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From Mask Wearing to the Run on Petrol: The Consequences of Crowds

Published by Anonymous (not verified) on Fri, 15/10/2021 - 7:30pm in

From Mask Wearing to the Run on PetrolThe Consequences of Crowds

Crowd behaviour helped public health initiatives in the early stages of the Coronavirus pandemic, but social proofing also means that people are easily influenced to reject safety measures, writes Clara Hickman

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All the zombie movies were wrong. 

Disaster epics warned us that, come a crisis as big as the Coronavirus, the population would retreat into individualistic greed and descend into anarchic violence. The reality turned out to be quite different.

Even before Boris Johnson announced a lockdown on 23 March 2020, the majority of people followed ‘crowd behaviour’ – copying their neighbours, friends and colleagues by maintaining social distance, washing their hands, and following rules to keep the wider community safe. 

Psychologist and Social Psychology Professor at Sussex University, John Drury, calls the way most people responded to the pandemic as the “we’re all in this together” mentality. This is when people mimic the behaviour of the crowd and come together with the intent of battling through a crisis.

From the very beginning, the vast majority of people ‘followed the crowd’ and obeyed Coronavirus restrictions. A survey by the leading statistics database, Statista, reported high numbers of people obeying Government guidelines during the first lockdown in spring 2020. Of the respondents, 79% of British adults said that they were following the rules, while 80% said that most people they knew were also obeying them.

This was, in part, people responding as a crowd. When the vast majority of our community decides on a course of action, it puts pressure on an individual to follow suit. 

Crowd behaviour in a crisis fosters a sense of belonging, collective endeavour and, as Drury says, a belief that we are all in this together. 

Professor Benjamin Rosenberg, a social health psychologist at Dominican University California, believes that one of the reasons crowd behaviour is so powerful is that it gives people “a sense of identity, safety and security”. This is especially potent during a crisis such as the Coronavirus, when people often feel out of control due to its unprecedented nature. 

Prof Rosenberg told Byline Times that one of the biggest factors that cause people to follow the majority is normative social influence. People follow the crowd because they “fear that if they don’t, their group will disapprove or shun them. People are afraid of their group ostracising them if they don’t follow along.” 

But, while in the early stages of the pandemic this led to a conformity with the guidelines, the more the crowd breaks away from the rules, the harder it is to sustain them. This has been the case with mask-wearing. 


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To Mask or Not To Mask

The mask mandate in the UK ended in July 2021, meaning that wearing a face covering in public settings shifted from being a public health directive to a matter of personal choice. Some organisations such as Transport for London, theatres and individual shops still require mask-wearing. 

Since then, the number of people wearing masks has visibly dropped. 

Before restrictions were lifted, YouGov reported that 58% of the 18-24 year olds it surveyed were wearing masks. This has now dropped to 46%, even though, according to YouGov, people of this age group are more likely to be in crowded and busy places.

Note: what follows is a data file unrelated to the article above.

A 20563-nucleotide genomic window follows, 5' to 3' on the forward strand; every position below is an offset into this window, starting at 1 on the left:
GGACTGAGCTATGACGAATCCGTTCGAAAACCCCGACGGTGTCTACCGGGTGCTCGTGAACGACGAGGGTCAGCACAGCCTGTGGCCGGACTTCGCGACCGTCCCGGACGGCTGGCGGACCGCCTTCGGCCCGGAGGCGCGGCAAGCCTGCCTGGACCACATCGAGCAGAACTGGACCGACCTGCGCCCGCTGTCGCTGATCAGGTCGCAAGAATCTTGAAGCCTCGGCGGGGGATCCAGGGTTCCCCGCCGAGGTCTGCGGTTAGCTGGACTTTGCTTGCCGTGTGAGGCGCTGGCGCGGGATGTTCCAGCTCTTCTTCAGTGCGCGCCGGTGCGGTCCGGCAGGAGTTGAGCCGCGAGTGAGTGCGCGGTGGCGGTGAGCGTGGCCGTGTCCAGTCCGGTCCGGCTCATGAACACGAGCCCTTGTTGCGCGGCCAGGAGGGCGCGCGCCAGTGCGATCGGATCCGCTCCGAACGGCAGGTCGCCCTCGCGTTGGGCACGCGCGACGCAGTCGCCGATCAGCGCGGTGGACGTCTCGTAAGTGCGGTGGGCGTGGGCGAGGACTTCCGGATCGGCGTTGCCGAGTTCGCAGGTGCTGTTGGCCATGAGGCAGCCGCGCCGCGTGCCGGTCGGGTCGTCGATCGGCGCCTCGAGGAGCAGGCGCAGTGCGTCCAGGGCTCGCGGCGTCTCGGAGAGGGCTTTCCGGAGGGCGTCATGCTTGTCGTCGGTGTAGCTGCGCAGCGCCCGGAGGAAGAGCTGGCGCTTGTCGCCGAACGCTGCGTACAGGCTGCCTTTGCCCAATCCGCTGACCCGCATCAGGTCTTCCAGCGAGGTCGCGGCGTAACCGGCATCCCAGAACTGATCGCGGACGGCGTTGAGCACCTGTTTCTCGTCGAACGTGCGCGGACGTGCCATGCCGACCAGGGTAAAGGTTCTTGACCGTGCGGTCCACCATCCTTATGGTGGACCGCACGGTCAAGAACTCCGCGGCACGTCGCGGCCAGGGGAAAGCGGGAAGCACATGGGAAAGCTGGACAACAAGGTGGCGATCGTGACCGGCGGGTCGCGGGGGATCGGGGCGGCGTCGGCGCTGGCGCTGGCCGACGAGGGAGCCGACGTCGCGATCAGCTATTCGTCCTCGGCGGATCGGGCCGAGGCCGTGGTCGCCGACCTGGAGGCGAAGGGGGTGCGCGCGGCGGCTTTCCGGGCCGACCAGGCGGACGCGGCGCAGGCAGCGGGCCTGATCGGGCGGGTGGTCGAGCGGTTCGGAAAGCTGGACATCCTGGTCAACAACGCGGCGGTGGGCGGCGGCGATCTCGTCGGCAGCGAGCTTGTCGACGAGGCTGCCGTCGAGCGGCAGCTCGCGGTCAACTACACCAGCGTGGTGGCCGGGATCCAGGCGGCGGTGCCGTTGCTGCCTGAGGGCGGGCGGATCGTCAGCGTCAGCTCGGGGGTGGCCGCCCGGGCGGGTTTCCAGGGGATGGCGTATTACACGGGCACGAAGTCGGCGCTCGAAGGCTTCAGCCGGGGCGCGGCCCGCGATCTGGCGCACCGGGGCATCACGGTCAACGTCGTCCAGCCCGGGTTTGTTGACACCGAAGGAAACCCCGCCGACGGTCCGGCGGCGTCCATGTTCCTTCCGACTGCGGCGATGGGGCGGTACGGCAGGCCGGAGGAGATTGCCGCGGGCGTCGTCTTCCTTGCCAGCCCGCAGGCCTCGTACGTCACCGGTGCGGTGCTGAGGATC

This is potentially due to crowd behaviour – as people see their peers give up on wearing masks, they are more likely to do the same. 

Charlotte Wilson, a student from Northampton, told Byline Times how she “used to wear a mask all the time even at my Saturday job but now I don’t because I don’t want to be the only one”.

In Staffordshire, Stephanie Bates has had a similar experience. She says that if she “was the only one in my group wearing one, it would be awkward if someone asked me why. I’d feel like there would be no-one to back me up”. 

Whereas a year ago, crowd influence meant that more people wearing masks, now the inverse is true.

This is in spite of the fact that the scientific evidence states that COVID-19 spreads by respiratory droplets when a person coughs or sneezes, thus wearing a mask is a simple and effective barrier that protects those around us – particularly the most vulnerable. That people are rejecting masks despite a strong case for continuing to use them suggests that the power of the crowd exerts more influence over our behaviour than the power of scientific fact. 

Amplifying the power of the crowd is social media. Not only are we witnessing other people’s behaviour on the streets, in the shops or on public transport, we are responding to the online crowd too. 

According to Prof Rosenberg, the impact of the social media crowd on COVID-19 compliance risks undermining trust in public health interventions such as mask-wearing – even in those who currently wear masks. 

“Down the line, through conversations with others, peoples’ opinions and behaviour towards masking might change”, he says. If it “shifted how they think about and value masking, that reflection could cause some change in their behaviour”.


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Fuel Crisis and Crowds 

Social media crowds have also played a role in the response to the recent fuel shortages, which led to long queues and even fights breaking out on petrol forecourts. 

Videos and photos of queues and panic on social media triggered a crowd behaviour response, as people followed the crowd to the empty fuel pumps and exacerbated the shortages through panic buying.